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The Central Western Europe (CWE) region was the first to implement the flow-based capacity calculation methodology that has now been adopted as the preferred way forward across the rest of Europe.

Today, eight Transmission System Operators (TSOs) from six European countries are celebrating the closure of a project that has changed the way we calculate and allocate day-ahead capacity to the power grids of each involved country. The flow-based market coupling approach means it is possible to carry out coordinated regional optimisation based on maximum economic value. This is contributing to the decarbonisation of the European energy system and is increasing security of supply. This voluntary approach, which began to be developed in 2006, has been improved with the extension of the flow-based capacity calculation method across the much larger Core region on 8 June 2022.  

To build an internal European electricity market, the different national systems need to be connected both physically - via interconnectors - and commercially. In the early 2000s, some CWE countries started to move towards market coupling in accordance with several regional initiatives. An important additional step was the establishment of the Pentalateral Energy Forum in 2006 by the ministers of Belgium, France, Germany, Luxembourg and the Netherlands. This forum was meant to foster security of supply through further market integration. In 2007, an important milestone was reached when the ministries, regulatory authorities, TSOs, Power Exchanges (PX) and market parties signed the Memorandum of Understanding of the Pentalateral Energy Forum on Market Coupling and Security of Supply in Central Western Europe. In 2010, the CWE markets were first coupled based on the coordinated Net Transfer Capacity (NTC) calculation methodology. In 2011, Austria joined the Pentalateral Energy Forum. The next major step, in May 2015, took place with the launch of the new flow-based capacity calculation method, thereby introducing the flow-based market coupling (FBMC) methodology to Europe. To realise this innovative approach, CWE TSOs and their partners have invested significant efforts in the project over several years.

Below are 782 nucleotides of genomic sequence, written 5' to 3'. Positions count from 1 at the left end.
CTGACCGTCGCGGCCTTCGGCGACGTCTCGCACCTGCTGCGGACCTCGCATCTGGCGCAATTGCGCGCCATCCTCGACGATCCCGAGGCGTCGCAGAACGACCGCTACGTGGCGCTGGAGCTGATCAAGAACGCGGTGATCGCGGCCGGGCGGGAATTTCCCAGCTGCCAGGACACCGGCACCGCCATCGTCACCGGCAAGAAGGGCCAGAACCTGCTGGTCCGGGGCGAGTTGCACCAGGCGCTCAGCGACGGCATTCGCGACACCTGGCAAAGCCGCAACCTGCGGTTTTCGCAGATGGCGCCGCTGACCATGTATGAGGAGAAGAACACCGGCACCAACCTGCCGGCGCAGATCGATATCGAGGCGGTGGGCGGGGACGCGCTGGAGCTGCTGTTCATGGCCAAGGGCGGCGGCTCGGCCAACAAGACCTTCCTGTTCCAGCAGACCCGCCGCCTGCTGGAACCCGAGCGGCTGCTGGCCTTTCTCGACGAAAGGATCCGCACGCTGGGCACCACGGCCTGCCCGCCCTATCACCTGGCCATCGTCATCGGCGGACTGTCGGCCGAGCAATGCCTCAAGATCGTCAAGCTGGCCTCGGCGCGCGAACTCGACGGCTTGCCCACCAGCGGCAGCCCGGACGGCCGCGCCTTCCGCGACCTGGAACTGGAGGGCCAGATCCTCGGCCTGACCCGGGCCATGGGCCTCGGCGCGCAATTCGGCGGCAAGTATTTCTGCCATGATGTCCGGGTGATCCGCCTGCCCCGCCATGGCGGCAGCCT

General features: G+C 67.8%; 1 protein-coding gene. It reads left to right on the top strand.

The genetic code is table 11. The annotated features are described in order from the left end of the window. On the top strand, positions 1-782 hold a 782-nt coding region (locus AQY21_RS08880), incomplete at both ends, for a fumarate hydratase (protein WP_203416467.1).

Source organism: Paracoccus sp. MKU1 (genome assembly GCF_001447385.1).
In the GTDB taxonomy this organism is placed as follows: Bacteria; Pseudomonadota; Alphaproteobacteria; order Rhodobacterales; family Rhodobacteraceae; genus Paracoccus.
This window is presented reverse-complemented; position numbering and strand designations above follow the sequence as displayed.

One of the main targets of market coupling is the convergence of market prices across participating countries. Sufficient cross-border transmission capacities are crucial for the achievement of the so-called ‘full’ price convergence between countries. The first approach adopted for the allocation of cross-border capacities was based on coordinated NTC. In contrast, the flow-based market coupling method allocates capacities in a more efficient way, as the economic value of a single exchange takes into account all other exchanges and their respective use of the available grid capacity across the whole region. This requires regional coordination, leading to regional optimisation. As a result, since 2015, capacities allocated to cross-border trading and consequently the economic value of the exchanges and the level of price convergence between the CWE countries have increased over time. Accordingly, CWE TSOs have made a significant contribution to dispatching available resources in a cost-efficient manner to meet demand across the CWE region. Further CWE market coupling milestones have been the introduction of additional borders as part of the German-Austrian Bidding Zone split in 2018, the ALEGrO project in 2020 and the minimum remaining available margin of 20%. CWE TSOs would like to express their special gratitude towards CWE power exchanges and the Joint Allocation Office (JAO) for the great teamwork and the national regulatory authorities and ministries for their strong support as the main sponsors over the past few years.

The ending of the flow-based market coupling approach across the CWE is a natural consequence of the launch of the new flow-based market coupling approach across Core. This launch has extended the use of flow-based allocation across a wider European area - the Core Capacity Calculation Region (CCR) – which comprises 13 countries: Austria, Belgium, Croatia, the Czech Republic, France, Germany, Hungary, Luxembourg, the Netherlands, Poland, Romania, Slovakia and Slovenia. This region is home to 278 million citizens with an estimated annual electricity use of 1500 TWh.  The Core CCR makes use of the flow-based methodology, adding value to the version previously operated in CWE.